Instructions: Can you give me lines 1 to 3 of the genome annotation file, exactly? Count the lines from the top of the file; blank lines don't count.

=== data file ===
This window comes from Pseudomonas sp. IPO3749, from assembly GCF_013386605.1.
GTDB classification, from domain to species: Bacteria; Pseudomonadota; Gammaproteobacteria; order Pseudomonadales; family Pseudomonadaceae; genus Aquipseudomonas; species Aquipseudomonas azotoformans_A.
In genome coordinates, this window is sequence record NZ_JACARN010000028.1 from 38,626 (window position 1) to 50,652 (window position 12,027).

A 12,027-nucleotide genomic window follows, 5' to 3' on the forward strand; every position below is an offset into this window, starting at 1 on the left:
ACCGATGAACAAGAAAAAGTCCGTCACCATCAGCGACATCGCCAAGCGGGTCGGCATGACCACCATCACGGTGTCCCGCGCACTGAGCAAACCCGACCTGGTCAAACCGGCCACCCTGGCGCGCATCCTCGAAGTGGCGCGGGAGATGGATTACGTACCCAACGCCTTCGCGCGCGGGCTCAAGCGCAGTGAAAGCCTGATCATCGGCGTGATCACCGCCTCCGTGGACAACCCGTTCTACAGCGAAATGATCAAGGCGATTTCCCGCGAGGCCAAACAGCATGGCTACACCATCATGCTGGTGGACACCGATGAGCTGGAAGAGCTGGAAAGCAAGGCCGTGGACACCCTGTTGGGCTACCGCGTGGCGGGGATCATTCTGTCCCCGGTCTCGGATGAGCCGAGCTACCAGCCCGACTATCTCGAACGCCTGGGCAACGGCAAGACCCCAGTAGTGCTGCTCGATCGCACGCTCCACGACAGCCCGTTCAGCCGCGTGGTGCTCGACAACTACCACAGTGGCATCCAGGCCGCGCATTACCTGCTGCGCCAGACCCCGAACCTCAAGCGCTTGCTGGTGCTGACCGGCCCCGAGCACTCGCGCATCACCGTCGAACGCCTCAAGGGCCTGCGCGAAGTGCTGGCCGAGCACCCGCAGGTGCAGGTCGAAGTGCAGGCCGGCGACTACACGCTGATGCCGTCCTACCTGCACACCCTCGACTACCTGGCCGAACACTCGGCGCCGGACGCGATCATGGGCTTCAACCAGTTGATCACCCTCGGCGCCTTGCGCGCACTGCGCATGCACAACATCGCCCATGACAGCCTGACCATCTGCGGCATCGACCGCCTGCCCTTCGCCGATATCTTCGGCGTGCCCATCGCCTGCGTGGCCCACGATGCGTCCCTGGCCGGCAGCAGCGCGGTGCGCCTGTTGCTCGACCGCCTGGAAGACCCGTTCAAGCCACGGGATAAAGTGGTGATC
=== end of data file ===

This window comes from Pseudomonas sp. IPO3749, from assembly GCF_013386605.1.
GTDB classification, from domain to species: Bacteria; Pseudomonadota; Gammaproteobacteria; order Pseudomonadales; family Pseudomonadaceae; genus Aquipseudomonas; species Aquipseudomonas azotoformans_A.
In genome coordinates, this window is sequence record NZ_JACARN010000028.1 from 38,626 (window position 1) to 50,652 (window position 12,027).